By Jay Darcy
I cry at everything. From advertisements about unfortunate children to the Hamilton soundtrack. You can understand my surprise, then, that I did not cry at Song From Far Away – a play about a man who writes letters to his late brother, starring Will Young, who recently lost his twin brother to suicide – especially because I, myself, have two brothers.
But Song From Far Away is not actually about loss, per se, but, rather, loss is used as a vehicle for introspection. Young’s Willem, though striking, is not exactly likeable. He’s shallow, self-centred, and lacks empathy – thus he himself is not sympathetic.
The action takes place in an opulent but clinical and characterless hotel room (with furniture supplied by Arighi Bianchi; you might see the company’s interesting building on the Manchester to London train, as it stops in Macclesfield). The hotel room is the very embodiment of “superficial” and a visual representation of Willem, who himself is dressed in beige.
Ingrid Hu’s set design must be applauded. An 80-minute one-man show, Song From Far Away could have been both monotonous and intense, but the moving, beautifully designed set keeps you captivated.
There are subtle scene changes, symbolised by a change in music or lighting; the monologue is gently broken up; it is clear when a new letter begins but the change is not jarring.
The tall, beige curtains move quite often, symbolising scene changes, corresponding with the time of day, or to suggest a breeze creeping through the window. Early on, snow begins falling from above. The set, though beige in colour, sits in a black box; the hotel room, Willem’s little haven, is cloaked in darkness. The white snow, then, contrasts the darkness of the outside world.
The most visually striking scene, however, had to be the one with fireworks. Willem looked outside as smoke clouded the large gap in between the curtains. Several lights, all different in colour, shone upon (or down at) the smoke, creating a multi-coloured paradise in the deep, black abyss. There were a few brief flashes, representing fireworks in the distance. I was entirely enthralled.
In the post-show drinks reception, I had the pleasure of telling Jane Lalljee how much I loved her lighting design. Lalljee did the lighting for another show we reviewed recently: Grandmother’s Closet at Queer Contact.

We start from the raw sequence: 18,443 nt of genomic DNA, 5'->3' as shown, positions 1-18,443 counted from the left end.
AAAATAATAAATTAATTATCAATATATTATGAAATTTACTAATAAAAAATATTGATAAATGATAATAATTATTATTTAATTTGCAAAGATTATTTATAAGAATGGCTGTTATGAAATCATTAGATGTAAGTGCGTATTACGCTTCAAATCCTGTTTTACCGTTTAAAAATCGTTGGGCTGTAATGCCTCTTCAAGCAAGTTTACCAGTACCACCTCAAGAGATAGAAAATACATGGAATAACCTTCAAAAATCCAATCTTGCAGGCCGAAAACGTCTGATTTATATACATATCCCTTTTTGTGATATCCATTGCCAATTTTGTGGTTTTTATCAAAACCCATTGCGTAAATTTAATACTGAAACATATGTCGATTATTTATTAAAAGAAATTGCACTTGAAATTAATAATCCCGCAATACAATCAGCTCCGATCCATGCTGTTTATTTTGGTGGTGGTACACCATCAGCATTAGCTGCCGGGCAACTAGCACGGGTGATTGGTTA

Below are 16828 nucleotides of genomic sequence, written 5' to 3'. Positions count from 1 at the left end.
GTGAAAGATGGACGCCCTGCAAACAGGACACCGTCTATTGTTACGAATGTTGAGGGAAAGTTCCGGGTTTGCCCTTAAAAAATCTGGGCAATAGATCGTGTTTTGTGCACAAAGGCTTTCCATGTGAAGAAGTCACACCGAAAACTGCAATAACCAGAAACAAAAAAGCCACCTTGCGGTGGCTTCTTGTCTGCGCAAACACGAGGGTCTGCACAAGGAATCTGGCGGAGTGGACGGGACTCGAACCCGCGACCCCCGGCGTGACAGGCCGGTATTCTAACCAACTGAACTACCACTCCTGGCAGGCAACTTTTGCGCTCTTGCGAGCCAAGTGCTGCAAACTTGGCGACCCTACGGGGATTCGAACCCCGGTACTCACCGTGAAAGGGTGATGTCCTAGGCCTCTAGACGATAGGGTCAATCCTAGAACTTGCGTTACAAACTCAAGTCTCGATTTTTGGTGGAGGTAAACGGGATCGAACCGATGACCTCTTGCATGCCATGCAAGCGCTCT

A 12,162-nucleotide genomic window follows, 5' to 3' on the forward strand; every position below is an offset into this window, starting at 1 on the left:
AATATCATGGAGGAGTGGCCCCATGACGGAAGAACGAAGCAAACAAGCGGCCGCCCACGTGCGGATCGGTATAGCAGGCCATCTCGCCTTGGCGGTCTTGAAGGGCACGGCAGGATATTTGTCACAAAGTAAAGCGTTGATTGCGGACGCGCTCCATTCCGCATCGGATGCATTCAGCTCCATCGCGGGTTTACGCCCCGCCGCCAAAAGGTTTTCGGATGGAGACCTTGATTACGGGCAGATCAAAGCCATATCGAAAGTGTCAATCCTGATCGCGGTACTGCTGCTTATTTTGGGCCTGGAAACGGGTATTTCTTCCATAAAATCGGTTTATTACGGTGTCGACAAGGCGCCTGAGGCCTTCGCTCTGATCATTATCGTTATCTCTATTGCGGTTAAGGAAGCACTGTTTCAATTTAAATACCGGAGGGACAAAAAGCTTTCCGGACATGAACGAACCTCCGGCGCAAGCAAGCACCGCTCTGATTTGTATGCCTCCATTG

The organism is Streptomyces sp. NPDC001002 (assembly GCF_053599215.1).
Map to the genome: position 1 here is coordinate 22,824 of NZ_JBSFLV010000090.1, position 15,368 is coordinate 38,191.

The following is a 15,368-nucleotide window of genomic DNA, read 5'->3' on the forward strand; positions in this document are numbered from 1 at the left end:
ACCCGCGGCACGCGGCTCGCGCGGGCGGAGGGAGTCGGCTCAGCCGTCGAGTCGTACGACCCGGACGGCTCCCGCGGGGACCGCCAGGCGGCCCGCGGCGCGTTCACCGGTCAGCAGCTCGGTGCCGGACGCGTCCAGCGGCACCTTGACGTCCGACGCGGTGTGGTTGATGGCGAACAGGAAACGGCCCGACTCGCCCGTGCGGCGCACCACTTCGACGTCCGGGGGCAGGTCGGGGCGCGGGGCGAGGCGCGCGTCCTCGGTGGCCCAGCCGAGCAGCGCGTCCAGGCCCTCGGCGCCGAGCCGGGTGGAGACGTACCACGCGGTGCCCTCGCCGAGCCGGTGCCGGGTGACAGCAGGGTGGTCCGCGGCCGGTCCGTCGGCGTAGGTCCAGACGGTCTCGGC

Moments like these, in which Willem was silent and we were asked to focus on the visuals, helped break up the meaty monologue.
The monologue, itself, was delivered in a variety of ways. The play lives up to both its title and its star casting, with Young delivering a couple of beautiful songs. It is here that Willem shows his vulnerability; Young succeeds at breaking down Willem’s walls and revealing the torture and anguish behind the self-centred and cold-hearted character.
There was one particularly intense moment early on, in which Willem rages about his brother leaving him and forcing him to travel home and deal with his difficult family (in actuality, Willem appears to be the difficult one). His brother is dead, and all Willem can think about is his personal inconveniences. Throughout the course of the play, he goes through various stages of grief – intensely.
Thus, the play is elegiac, poetic and at times touching but not quite moving. I did not shed a single tear. The play masterfully avoids the easy sentimentality of death. Ostensibly, it’s about a man losing his distant brother, but, perhaps selfishly (which Willem certainly is), Willem uses his brother’s death as a vehicle for much-needed self-reflection.
Song From Far Away is self-aware, thought-provoking, and existential. It is as wonderfully performed as it is written and designed, with Young singing a very different song to those he sang in Cabaret – all while reminding us why he is an Olivier nominee.
Song From Far Away runs at HOME (Theatre 1) until March 11.
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